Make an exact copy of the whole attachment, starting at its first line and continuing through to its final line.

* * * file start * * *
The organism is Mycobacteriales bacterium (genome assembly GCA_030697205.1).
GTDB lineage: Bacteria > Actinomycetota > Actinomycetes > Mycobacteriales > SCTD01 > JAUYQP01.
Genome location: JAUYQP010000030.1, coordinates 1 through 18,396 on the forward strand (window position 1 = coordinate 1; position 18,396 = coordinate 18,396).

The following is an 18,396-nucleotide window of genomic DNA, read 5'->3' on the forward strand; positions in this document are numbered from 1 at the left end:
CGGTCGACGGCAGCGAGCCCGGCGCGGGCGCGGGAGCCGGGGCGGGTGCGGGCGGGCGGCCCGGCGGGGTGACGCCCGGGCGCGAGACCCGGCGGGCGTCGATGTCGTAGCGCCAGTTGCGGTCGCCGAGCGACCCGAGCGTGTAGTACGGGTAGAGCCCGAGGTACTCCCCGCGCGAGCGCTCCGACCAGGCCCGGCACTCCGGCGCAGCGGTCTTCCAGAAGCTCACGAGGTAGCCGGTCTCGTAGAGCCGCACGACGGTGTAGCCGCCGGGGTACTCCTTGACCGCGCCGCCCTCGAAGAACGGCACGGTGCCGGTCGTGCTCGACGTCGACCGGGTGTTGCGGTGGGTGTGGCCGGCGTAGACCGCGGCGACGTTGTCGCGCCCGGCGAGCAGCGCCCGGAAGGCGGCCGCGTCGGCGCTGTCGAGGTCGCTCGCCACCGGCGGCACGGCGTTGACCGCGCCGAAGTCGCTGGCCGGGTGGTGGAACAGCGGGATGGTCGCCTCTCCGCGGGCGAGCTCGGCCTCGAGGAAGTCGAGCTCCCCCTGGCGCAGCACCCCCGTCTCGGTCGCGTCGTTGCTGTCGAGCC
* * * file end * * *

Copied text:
The organism is Mycobacteriales bacterium (genome assembly GCA_030697205.1).
GTDB lineage: Bacteria > Actinomycetota > Actinomycetes > Mycobacteriales > SCTD01 > JAUYQP01.
Genome location: JAUYQP010000030.1, coordinates 1 through 18,396 on the forward strand (window position 1 = coordinate 1; position 18,396 = coordinate 18,396).

The following is an 18,396-nucleotide window of genomic DNA, read 5'->3' on the forward strand; positions in this document are numbered from 1 at the left end:
CGGTCGACGGCAGCGAGCCCGGCGCGGGCGCGGGAGCCGGGGCGGGTGCGGGCGGGCGGCCCGGCGGGGTGACGCCCGGGCGCGAGACCCGGCGGGCGTCGATGTCGTAGCGCCAGTTGCGGTCGCCGAGCGACCCGAGCGTGTAGTACGGGTAGAGCCCGAGGTACTCCCCGCGCGAGCGCTCCGACCAGGCCCGGCACTCCGGCGCAGCGGTCTTCCAGAAGCTCACGAGGTAGCCGGTCTCGTAGAGCCGCACGACGGTGTAGCCGCCGGGGTACTCCTTGACCGCGCCGCCCTCGAAGAACGGCACGGTGCCGGTCGTGCTCGACGTCGACCGGGTGTTGCGGTGGGTGTGGCCGGCGTAGACCGCGGCGACGTTGTCGCGCCCGGCGAGCAGCGCCCGGAAGGCGGCCGCGTCGGCGCTGTCGAGGTCGCTCGCCACCGGCGGCACGGCGTTGACCGCGCCGAAGTCGCTGGCCGGGTGGTGGAACAGCGGGATGGTCGCCTCTCCGCGGGCGAGCTCGGCCTCGAGGAAGTCGAGCTCCCCCTGGCGCAGCACCCCCGTCTCGGTCGCGTCGTTGCTGTCGAGCC